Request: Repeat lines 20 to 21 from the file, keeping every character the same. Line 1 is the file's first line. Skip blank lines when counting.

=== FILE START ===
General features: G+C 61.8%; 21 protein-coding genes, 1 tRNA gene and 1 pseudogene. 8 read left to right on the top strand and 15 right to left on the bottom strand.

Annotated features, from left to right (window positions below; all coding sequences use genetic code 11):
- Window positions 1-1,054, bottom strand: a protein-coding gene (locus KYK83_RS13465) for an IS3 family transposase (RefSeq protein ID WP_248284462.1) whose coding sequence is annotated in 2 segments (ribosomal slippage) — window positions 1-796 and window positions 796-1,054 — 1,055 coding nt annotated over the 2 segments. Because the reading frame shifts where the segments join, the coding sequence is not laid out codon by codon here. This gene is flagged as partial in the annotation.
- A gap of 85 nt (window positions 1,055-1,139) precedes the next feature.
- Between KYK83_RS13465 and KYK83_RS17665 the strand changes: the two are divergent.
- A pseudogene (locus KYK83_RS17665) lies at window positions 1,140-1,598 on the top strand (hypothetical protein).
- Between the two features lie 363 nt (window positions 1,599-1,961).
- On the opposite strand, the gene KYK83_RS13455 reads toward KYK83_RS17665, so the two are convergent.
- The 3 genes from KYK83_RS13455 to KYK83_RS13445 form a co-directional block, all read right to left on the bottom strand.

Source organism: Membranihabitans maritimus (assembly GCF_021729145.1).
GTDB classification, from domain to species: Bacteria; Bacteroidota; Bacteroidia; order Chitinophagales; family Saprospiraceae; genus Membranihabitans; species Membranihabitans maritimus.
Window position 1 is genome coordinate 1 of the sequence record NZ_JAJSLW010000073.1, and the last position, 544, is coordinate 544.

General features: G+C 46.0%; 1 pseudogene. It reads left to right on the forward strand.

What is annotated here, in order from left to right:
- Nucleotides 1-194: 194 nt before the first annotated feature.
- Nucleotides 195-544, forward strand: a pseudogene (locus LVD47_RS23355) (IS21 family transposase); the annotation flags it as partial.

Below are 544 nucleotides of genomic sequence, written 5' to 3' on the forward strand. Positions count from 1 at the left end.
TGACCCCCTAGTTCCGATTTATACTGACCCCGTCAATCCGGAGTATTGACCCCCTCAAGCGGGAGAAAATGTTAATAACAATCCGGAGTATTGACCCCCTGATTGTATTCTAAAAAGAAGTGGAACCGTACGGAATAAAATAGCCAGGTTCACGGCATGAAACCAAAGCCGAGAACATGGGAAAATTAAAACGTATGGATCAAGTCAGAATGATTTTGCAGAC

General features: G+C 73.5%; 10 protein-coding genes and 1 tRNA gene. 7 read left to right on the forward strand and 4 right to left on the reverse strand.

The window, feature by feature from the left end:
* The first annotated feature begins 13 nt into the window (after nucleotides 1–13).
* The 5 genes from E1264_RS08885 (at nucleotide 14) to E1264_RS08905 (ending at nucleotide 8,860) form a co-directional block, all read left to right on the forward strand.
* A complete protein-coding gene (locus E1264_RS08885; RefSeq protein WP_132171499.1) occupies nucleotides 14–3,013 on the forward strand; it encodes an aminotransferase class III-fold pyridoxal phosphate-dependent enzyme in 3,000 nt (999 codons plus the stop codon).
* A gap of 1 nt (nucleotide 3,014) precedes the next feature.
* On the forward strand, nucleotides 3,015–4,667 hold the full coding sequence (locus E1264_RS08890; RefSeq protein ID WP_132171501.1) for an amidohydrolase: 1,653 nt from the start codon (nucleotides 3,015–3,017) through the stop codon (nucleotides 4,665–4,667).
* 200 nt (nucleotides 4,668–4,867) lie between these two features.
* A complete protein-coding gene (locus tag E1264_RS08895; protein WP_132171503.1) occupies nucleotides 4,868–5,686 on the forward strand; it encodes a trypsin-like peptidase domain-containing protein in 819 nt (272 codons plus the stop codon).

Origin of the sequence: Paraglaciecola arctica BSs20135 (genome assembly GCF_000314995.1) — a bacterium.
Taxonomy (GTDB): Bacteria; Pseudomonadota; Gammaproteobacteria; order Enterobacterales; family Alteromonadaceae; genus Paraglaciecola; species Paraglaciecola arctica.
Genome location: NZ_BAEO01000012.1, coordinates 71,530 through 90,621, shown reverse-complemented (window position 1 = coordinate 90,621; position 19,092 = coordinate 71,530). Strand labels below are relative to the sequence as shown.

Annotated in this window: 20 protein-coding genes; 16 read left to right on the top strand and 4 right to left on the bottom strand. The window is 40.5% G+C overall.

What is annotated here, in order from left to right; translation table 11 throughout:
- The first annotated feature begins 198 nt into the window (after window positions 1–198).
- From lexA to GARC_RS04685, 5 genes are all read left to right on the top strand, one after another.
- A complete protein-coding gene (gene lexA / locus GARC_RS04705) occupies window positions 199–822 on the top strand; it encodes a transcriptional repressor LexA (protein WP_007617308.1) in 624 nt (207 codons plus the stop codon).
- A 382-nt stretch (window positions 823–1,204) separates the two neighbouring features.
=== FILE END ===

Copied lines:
The window, feature by feature from the left end:
* The first annotated feature begins 13 nt into the window (after nucleotides 1–13).